financial mgt


Published on

ziad khan swat shahderai

Published in: Business, Economy & Finance
  • Be the first to comment

  • Be the first to like this

financial mgt

  1. 1. Presentation Topic: Inventory ManagementPresenting By: Ziad Khan BBA (019)Date: sept 22, 2011
  2. 2. Inventory ManagementInventory is an idle stock of physical goods that containeconomic value, and are held in various forms by anorganization in its custody awaiting packing, processing,transformation, use or sale in a future point of time.  All organizations engaged in production or sale of products hold inventory in one form or other.  Inventory can be in complete state or incomplete state.  Inventory is held to facilitate future consumption, sale or further processing/value addition.
  3. 3. The reasons for keeping stock1) Smooth-out variations in operation performances2) Avoid stock out or shortage3) Safeguard against price changes and inflation4) Take advantage of quantity discounts All these stock reasons can apply to any owner or product
  4. 4. Inventory costs 1. Holding or carrying costs:- Interest on Investment. Losses from deterioration and spoilage. Storage-space costs, including Rent, Rates, Taxes, Electricity, etc. Insurance, in addition- fixed costs in form of salaries, wages etc of employees connected with this work in stores and Material handling DepartmentsAnnual holding cost = Order quantity/2 × holding cost per unit per year
  5. 5. Ordering Cost : Preparing purchase or production orders, receiving and preparing and processing related documents. Incremental costs of purchasing or transportation for frequent orders. Out of pocket costs of postage, telephones, telegrams, cost of stationery, traveling etc. Extra costs of numerous small production runs, overtime, setups, training etc. In addition- fixed costs in form of salaries, wages of employees connected with this work in purchasing, receiving, inspection and Material handling Departments.Annual ordering cost = no. of orders placed in a year × cost per order
  6. 6. Techniques of inventory control:1) Economic order quantity (How much to order)2) Reorder level (when to order)3) Minimum inventory or safety stock5) Maximum inventory level
  7. 7. Economic order quantity It is the level of inventory that minimizes total inventory holding costs and ordering costs. It is one of the oldest classical production scheduling models. The framework used to determine this order quantity is also known as Wilson EOQ Model or Wilson Formula. The model was developed by F. W. Harris in 1913, but R. H. Wilson, a consultant who applied it extensively, is given credit for his in-depth analysis.Assumptions3) Order arrives instantly4) No stock out5) Constant rate of demand
  8. 8. Example:Cost to Purchase = $4.00 per line item purchasedCost to Carry = $0.30 per dollar of inventory per yearQty Used/Month = 10 pieces per monthCost of item “A" = $1.00 each
  9. 9. Reorder level This is that level of materials at which a new order for supply of materials is to be placed. In other words, at this level a purchase requisition is made out. This level is fixed somewhere between maximum and minimum levels. Order points are based on usage during time necessary to requisition order, and receive materials, plus an allowance for protection against stock out. The order point is reached when inventory on hand and quantities due in are equal to the lead time usage quantity plus the safety stock quantity.Ordering level = Max - daily or weekly or monthly usage × Lead time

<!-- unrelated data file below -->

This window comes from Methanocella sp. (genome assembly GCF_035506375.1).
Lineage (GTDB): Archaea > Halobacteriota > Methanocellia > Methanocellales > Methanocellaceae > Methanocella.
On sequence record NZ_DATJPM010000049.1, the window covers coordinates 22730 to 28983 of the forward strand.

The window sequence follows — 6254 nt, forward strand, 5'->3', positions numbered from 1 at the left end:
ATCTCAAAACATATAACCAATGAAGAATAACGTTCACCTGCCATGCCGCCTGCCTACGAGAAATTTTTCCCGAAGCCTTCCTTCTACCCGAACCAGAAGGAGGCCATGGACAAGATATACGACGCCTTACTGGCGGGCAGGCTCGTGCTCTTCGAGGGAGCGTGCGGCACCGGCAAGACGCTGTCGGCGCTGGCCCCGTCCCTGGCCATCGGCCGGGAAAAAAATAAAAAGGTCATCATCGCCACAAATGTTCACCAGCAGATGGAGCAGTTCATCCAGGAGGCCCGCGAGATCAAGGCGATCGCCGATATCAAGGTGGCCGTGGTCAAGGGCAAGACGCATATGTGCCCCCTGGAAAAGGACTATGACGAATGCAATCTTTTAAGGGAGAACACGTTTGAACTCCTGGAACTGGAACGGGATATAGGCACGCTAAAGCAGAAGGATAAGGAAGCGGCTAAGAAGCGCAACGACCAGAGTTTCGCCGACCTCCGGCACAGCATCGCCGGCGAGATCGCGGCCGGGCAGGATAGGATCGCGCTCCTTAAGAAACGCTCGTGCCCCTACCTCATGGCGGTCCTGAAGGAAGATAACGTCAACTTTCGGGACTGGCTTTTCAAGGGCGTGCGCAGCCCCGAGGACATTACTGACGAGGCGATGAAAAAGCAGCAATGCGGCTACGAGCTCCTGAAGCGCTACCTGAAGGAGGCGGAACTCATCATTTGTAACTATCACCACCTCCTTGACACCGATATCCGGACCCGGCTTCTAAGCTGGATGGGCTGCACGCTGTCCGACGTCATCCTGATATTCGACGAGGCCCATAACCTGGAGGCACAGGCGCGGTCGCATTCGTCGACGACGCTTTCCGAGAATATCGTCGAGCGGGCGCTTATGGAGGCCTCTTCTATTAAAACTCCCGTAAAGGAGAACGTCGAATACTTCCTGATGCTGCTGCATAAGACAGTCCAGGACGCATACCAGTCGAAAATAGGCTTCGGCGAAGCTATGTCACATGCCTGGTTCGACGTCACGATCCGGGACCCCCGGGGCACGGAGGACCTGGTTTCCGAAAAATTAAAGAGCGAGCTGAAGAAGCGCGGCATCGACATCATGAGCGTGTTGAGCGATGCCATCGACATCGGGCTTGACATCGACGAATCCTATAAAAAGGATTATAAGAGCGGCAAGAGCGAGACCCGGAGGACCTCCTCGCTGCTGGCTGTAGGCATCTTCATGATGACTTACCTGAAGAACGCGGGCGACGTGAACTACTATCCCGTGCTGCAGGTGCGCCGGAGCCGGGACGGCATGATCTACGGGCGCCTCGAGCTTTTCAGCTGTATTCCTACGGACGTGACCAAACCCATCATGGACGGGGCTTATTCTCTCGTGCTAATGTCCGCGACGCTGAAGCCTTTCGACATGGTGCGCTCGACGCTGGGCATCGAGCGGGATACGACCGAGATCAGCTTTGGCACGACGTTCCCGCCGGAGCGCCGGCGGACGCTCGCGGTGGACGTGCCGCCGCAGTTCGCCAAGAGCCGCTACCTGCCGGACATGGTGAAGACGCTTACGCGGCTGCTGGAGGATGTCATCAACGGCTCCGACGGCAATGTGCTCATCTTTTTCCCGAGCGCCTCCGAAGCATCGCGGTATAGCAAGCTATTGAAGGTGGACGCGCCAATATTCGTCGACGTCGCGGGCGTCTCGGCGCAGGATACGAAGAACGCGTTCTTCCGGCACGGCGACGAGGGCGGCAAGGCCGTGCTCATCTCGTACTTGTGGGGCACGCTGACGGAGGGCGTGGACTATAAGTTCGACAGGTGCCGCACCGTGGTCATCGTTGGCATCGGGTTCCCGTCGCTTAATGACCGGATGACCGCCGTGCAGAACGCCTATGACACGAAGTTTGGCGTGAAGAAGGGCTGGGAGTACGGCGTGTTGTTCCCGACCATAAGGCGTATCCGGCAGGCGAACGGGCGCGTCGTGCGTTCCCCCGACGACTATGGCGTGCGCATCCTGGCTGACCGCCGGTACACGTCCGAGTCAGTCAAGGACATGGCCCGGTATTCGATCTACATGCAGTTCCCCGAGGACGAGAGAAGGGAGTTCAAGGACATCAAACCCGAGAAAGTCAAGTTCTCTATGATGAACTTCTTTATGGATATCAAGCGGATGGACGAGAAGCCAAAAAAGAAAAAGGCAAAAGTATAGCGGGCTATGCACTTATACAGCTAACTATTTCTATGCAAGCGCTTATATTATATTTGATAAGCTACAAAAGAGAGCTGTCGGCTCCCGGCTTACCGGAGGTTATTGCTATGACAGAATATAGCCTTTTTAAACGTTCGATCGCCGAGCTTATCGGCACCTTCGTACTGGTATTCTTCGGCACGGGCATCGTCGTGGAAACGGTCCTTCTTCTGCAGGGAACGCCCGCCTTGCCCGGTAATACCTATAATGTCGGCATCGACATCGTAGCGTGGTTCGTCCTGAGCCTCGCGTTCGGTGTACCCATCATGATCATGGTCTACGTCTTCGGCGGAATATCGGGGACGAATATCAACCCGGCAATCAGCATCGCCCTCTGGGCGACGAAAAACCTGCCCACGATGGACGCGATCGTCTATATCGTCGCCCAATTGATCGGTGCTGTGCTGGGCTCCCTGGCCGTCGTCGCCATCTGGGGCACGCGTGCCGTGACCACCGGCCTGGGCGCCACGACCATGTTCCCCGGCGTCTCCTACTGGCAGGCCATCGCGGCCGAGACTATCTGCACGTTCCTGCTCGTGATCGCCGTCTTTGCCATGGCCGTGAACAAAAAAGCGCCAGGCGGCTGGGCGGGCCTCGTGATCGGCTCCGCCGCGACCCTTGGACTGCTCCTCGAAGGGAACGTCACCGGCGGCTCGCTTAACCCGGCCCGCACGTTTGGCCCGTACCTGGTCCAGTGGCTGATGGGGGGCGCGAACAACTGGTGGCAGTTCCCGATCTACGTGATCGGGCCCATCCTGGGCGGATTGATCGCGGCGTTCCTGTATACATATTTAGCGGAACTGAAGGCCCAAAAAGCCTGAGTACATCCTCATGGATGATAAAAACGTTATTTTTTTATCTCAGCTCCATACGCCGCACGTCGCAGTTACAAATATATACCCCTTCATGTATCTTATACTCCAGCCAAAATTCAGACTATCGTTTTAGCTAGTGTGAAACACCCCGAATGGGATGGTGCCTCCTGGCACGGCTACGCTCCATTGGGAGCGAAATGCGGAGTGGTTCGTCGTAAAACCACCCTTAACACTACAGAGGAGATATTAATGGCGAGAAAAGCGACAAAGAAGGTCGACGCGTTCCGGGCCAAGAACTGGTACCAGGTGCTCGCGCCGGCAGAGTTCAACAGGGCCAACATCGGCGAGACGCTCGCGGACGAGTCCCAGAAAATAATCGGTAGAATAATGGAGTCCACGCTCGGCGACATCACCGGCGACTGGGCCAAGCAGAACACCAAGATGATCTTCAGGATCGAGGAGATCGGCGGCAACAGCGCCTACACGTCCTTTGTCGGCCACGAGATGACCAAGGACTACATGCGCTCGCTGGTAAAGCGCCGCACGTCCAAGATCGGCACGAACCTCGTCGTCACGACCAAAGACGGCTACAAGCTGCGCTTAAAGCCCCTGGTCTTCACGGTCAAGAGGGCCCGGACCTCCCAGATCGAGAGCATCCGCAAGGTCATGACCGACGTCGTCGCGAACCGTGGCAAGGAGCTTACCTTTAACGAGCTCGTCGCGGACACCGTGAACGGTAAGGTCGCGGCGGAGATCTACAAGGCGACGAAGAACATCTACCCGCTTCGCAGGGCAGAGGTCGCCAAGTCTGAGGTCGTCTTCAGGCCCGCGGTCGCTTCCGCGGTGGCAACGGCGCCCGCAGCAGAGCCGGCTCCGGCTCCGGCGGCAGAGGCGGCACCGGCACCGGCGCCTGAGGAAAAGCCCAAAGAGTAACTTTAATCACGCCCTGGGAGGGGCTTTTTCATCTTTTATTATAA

10. 10. Example:Maximum daily requirement 800 unitsTime required to receive emergencysupplies 4 daysAverage daily requirement 700 unitsMinimum daily requirement 600 unitsTime required for refreshsupplies One month (30 days)Calculate: ordering point or re-order level
  11. 11. Minimum Inventory or SafetyStockThe minimum level or minimum stock is that level of stock below which stock should not be allowed to fall. In case of any item falling below this level, there is danger of stopping of production and, therefore, the management should give top priority to the acquisition of new supplies.Minimum level = Re-order level – Average or normal usage × Average lead time
  12. 12. Example:Normal usage 100 units per dayMaximum usage 130 units per dayMinimum usage 70 units per dayRe-order period 25 to 30 daysCalculate Minimum limit or level
  13. 13. Maximum inventory level The maximum stock limit is upper level of the inventory and the quantity that must not be exceeded without specific authority from management. In other words, the maximum stock level is that quantity of material above which the stock of any item should not normally be allowed to go. This level is fixed after taking into account such factors as: capital, rate of consumption of materials, storage space available, insurance cost, risk of deterioration and obsolescence and economic order quantity.Maximum level = Re-order level – (Min- usage × Min- lead time )+ Economic order quantity
  14. 14. Example:Normal usage 100 units per dayMaximum usage 130 units per dayMinimum usage 70 units per dayRe-order period 25 to 30 daysEconomic order quantity 5,000 unitsCalculate: Maximum limit or level.
  15. 15. Danger LevelSome enterprise also calculate danger level. When this level of stock is reached, then emergency steps are taken by the management to acquire material supplies.When danger level is reached, the try is made to purchase materials from the nearest possible source or place so that the workers and plant and machinery may not remain idle due to shortage of materials supplies.Danger level = Average daily usage × Time required to get emergency supply
  16. 16. Example:Normal usage or averagerequirement 700 units per dayMaximum usage 800 units per dayMinimum usage 600 units per dayRe-order period 25 to 30 daysTime required to receiveemergency supplies 4 DaysCalculate danger level.
  17. 17. Enough fortoday. . .